He argues that the country, which a large segment of the population is in the habit of calling "the greatest country on Earth," is definitely not. In fact, it has already slipped--I don't know if "slipped" is the right word, more likely "marched" works better for true accuracy--into a state of what he calls "inverted totalitarianism." He didn't invent the phrase himself. He's quoting a political thinker named Sheldon Wolin, who coined the phrase in an article in The Nation way back in 2003. It's safe to say that matters have deteriorated since then.
Here's just part of what he has to say. I suggest that you read the whole piece, but only if you're willing to confront the ramifications of what's actually happened to our country and what it means for you personally. Resistance is possible, and may be ultimately successful--but no time soon--but what it is right now is ennobling and the right thing to do.
Democracy, a system ideally designed to challenge the status quo, has been corrupted and tamed to slavishly serve the status quo. We have undergone, as John Ralston Saul writes, a coup d’état in slow motion. And the coup is over. They won. We lost. The abject failure of activists to push corporate, industrialized states toward serious environmental reform, to thwart imperial adventurism or to build a humane policy toward the masses of the world’s poor stems from an inability to recognize the new realities of power. The paradigm of power has irrevocably altered and so must the paradigm of resistance alter.
Our democratic system has been transformed into what the political philosopher Sheldon Wolin labels inverted totalitarianism. Inverted totalitarianism, unlike classical totalitarianism, does not revolve around a demagogue or charismatic leader. It finds expression in the anonymity of the corporate state. It purports to cherish democracy, patriotism, a free press, parliamentary systems and constitutions while manipulating and corrupting internal levers to subvert and thwart democratic institutions. Political candidates are elected in popular votes by citizens but are ruled by armies of corporate lobbyists in Washington, Ottawa or other state capitals who author the legislation and get the legislators to pass it. A corporate media controls nearly everything we read, watch or hear and imposes a bland uniformity of opinion. Mass culture, owned and disseminated by corporations, diverts us with trivia, spectacles and celebrity gossip. In classical totalitarian regimes, such as Nazi fascism or Soviet communism, economics was subordinate to politics. “Under inverted totalitarianism the reverse is true,” Wolin writes. “Economics dominates politics – and with that domination comes different forms of ruthlessness.”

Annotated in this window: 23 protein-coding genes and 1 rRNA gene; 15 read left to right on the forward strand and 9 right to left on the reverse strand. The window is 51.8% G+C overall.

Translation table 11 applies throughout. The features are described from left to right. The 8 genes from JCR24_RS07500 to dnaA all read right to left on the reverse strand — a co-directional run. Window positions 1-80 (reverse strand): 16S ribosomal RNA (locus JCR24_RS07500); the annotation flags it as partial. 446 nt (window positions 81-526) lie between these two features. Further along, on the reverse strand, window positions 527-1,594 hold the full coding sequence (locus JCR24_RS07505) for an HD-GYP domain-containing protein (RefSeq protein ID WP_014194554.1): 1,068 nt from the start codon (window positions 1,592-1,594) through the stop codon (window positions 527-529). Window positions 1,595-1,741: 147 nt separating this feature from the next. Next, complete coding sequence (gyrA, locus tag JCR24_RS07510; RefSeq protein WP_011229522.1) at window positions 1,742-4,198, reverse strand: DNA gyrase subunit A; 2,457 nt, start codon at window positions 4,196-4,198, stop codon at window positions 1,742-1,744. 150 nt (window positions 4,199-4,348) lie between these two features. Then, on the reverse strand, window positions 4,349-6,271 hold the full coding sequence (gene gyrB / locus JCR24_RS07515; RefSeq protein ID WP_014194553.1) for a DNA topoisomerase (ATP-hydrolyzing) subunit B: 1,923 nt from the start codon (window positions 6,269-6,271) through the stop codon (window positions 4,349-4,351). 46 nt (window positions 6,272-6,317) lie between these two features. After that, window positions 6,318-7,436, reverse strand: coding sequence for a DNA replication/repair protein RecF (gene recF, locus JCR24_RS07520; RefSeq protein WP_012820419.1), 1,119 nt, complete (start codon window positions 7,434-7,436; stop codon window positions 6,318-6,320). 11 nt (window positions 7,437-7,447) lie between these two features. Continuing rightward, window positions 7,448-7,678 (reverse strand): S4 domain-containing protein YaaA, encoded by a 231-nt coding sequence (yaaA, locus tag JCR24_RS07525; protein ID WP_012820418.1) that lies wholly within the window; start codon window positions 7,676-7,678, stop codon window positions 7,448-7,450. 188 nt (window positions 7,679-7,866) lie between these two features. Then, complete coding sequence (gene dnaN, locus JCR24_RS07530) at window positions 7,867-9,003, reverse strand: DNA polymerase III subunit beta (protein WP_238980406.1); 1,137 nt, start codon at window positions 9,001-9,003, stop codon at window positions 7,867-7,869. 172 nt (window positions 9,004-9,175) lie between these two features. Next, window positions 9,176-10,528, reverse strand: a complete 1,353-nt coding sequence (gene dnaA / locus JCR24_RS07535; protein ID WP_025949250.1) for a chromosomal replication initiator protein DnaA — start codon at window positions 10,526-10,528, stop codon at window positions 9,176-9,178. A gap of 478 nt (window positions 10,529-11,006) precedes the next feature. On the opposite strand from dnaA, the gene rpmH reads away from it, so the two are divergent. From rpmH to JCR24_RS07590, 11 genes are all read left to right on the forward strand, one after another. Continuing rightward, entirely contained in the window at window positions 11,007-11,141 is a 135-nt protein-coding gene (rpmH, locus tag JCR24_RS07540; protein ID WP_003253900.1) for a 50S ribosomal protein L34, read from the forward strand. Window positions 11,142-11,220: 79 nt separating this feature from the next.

Inverted totalitarianism wields total power without resorting to cruder forms of control such as gulags, concentration camps or mass terror. It harnesses science and technology for its dark ends. It enforces ideological uniformity by using mass communication systems to instill profligate consumption as an inner compulsion and to substitute our illusions of ourselves for reality. It does not forcibly suppress dissidents, as long as those dissidents remain ineffectual. And as it diverts us it dismantles manufacturing bases, devastates communities, unleashes waves of human misery and ships jobs to countries where fascists and communists know how to keep workers in line. It does all this while waving the flag and mouthing patriotic slogans. “The United States has become the showcase of how democracy can be managed without appearing to be suppressed,” Wolin writes.